Yesterday I was at work – in my male-dominated IMIT department – talking with two of my (entirely male) coworkers. I keep running out of space on my laptop when I am editing videos or photos, and it’s a problem. So how much space do I need? After a lengthy discourse on how much space I need to store and process all my needs, I suggested we should all go on a field trip after work and go look at tech stuff. Both men shook their heads emphatically with a resounding NO.
“No way,” they practically said in unison. “We’d spend too much money in there. We’d never make it out alive.”
We all laughed at this. A few months ago, I bought a sound mixing board because I thought it would be fun to learn to use one in my spare time. That brought forth a landslide of “necessary” purchases, like a decent recorder, two new microphones, and a spaghetti of cables. (I just coined “spaghetti of cables.” It’s like a “murder of crows,” except I just coined it right now. If you hear it in future, know that it got started here on my blog.) Since I had literally never dabbled in audio in my life, the fact that I suddenly owned an obscene amount of audio equipment and was trotting out new words like “plosives” and “XLR to 3/4” where I never had before made it clear that when it comes to technology, more is more and impulse shopping is far too much fun. So I totally got why they were saying they didn’t want to go into a tech store. Their wish list was too long. And they didn’t even know what was on it yet.
I want to pause here for a little background because I don’t know my job title has ever come up in my blog before. I am a Technical Analyst. I have taken impressive technical courses – and passed – and have a decent technical pedigree. I began my interest back in the early 80’s when few people owned a computer and the computer lab in my junior high was the exclusive hangout of geeky, unfriendly boys who mostly ignored me. I was an early adopter of technology and I still learn new technology to a level of basic competence quickly. For example, my entire audio editing collection – which came through an interest in creating better podcasts – sprung up in less than ten days. While I am not saying I am a fully-fledged audio-visual tech after a few months of playing, I am saying I did just fine learning how to assemble the entire thing and turn it into good audio. (I also turned my office closet into a sound booth. Maybe that’s worth a blog post down the road.)
Back to my conversation with my coworkers where I am trying to lure them into a tech store and they are saying no. I respected their decision not to bring their credit cards into a tech shop. As a woman with a tripod, a camera, a microphone with adapter, and three cells phones in her purse (don’t ask), I’m not judging how much tech is enough when faced with a whole store of goodies.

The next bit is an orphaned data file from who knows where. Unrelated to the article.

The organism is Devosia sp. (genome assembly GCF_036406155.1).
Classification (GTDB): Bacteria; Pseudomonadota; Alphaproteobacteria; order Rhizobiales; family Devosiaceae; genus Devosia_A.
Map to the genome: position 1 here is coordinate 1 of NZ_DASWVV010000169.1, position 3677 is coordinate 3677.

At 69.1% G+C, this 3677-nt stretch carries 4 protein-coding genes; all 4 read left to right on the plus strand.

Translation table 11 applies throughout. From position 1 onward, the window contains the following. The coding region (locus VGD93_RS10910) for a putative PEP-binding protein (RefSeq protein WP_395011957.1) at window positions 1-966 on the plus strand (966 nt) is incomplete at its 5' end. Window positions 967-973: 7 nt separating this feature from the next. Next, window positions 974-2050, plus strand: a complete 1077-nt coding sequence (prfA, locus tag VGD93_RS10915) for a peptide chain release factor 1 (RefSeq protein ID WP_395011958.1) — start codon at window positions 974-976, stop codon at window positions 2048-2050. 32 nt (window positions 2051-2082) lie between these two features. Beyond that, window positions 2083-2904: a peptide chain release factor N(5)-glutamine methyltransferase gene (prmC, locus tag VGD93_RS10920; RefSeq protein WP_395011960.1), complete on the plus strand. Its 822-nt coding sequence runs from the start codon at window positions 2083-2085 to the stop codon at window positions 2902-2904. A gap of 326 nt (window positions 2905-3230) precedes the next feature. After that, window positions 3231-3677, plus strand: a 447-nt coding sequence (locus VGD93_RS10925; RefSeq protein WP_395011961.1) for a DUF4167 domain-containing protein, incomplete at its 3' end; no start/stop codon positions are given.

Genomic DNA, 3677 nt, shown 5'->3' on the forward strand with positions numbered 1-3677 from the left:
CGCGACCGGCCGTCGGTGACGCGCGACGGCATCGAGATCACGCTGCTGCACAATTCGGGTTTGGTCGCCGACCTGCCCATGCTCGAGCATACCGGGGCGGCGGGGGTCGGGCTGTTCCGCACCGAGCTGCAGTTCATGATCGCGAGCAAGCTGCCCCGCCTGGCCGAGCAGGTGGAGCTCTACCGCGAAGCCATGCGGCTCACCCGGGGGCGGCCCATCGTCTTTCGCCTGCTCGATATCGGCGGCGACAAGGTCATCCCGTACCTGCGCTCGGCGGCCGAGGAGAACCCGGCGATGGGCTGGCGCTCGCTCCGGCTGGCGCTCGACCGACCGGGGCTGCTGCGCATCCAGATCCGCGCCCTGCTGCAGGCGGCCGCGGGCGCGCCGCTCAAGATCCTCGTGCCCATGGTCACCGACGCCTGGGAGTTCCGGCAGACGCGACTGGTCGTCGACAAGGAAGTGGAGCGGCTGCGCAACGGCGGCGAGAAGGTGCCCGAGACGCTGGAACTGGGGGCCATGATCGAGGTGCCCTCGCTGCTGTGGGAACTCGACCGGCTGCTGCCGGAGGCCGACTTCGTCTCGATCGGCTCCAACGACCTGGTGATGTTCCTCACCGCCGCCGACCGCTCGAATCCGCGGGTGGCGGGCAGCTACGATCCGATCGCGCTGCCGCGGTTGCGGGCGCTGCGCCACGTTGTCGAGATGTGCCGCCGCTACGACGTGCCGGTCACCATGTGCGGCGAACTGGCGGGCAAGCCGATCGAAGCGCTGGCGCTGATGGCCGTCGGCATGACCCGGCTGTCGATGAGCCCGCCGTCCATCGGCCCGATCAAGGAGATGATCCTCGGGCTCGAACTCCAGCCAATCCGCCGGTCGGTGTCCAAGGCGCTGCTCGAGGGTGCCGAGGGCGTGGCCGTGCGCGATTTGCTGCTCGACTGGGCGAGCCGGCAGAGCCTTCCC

And then one of my coworkers threw this curve ball at me:
“Tech shopping for boys is like shopping for women.”
I let that hang in the air a minute. For one thing, I was the one who initiated the shopping trip. For another thing, I’m a female tech. And I work with him. In fact, I had been there longer than he had been there. He worked with ME. I wasn’t just a female tech. I was a female tech with more seniority. And going shopping for technical gear was my idea. (Did I mention that?)
“You do realize I’m a girl, right?” I asked him, gritting my teeth.
“Yeah,” he said, “But women love to shop.” (My hands balled themselves into fists.)
“You do realize I’m the one who invited you to go shopping in a tech store, right?” I snarled, decades of gender stereotyping fury edging into my voice.
“Yeah,” he said, “But you’re different.”
Realizing my male coworker (Male Tech #1) was now putting his life in danger, my other male coworker (Male Tech #2) decided to step in. “I think he means ‘nerds love shopping for tech gear,'” he said helpfully. I narrowed my eyes. This was better, and more accurate, but it wasn’t what Male Tech #1 had said. Or meant. Or defended.
I have heard it before. I have been treated like a secretary by both management and clients while my male coworkers are just assumed to be helplessly incapable of anything outside our identical job descriptions. His carelessly stated belief wasn’t new. This isn’t, wasn’t, the last time I will hear this.
The end of the story here isn’t a throat punch to patriarchy and gender stereotypes – or my coworker – but I did let it go. Enough had been said and Male Tech #1 was clearly embarrassed (he had kept going, digging a deeper hole using sports shopping as an example of things only men do) and Male Tech #2 had abdicated after unsuccessfully trying to open an escape hatch for MT#1.
But here’s the thing: attitudes towards women techs are so entrenched, I could work next to a guy for ten years – and yes, it’s been an actual decade – and he still doesn’t think of women as techs. I’m not sure what he thinks I do over on my side of the cubicle, but apparently he thinks I’m shoe shopping.
We have a long way to go before the gender veil is removed in the STEM (science, technology, engineering, math) fields. We aren’t there. We aren’t even close to there. One thing is for certain: I’m going to personally make sure that women graduating tech programs have space in my department. (Assuming they even make it past the gender hurdles that make it hard to even get into the program.)
We haven’t come a long way. Don’t call me baby. And don’t tell me to smile, either.
PS: I wrote this blog post in Word, which I stored on my Seagate 2 TB external hard drive, bought yesterday all by myself when I went tech shopping after work. And unlike my male counterparts, I had enough self control to buy what I came for and then go home.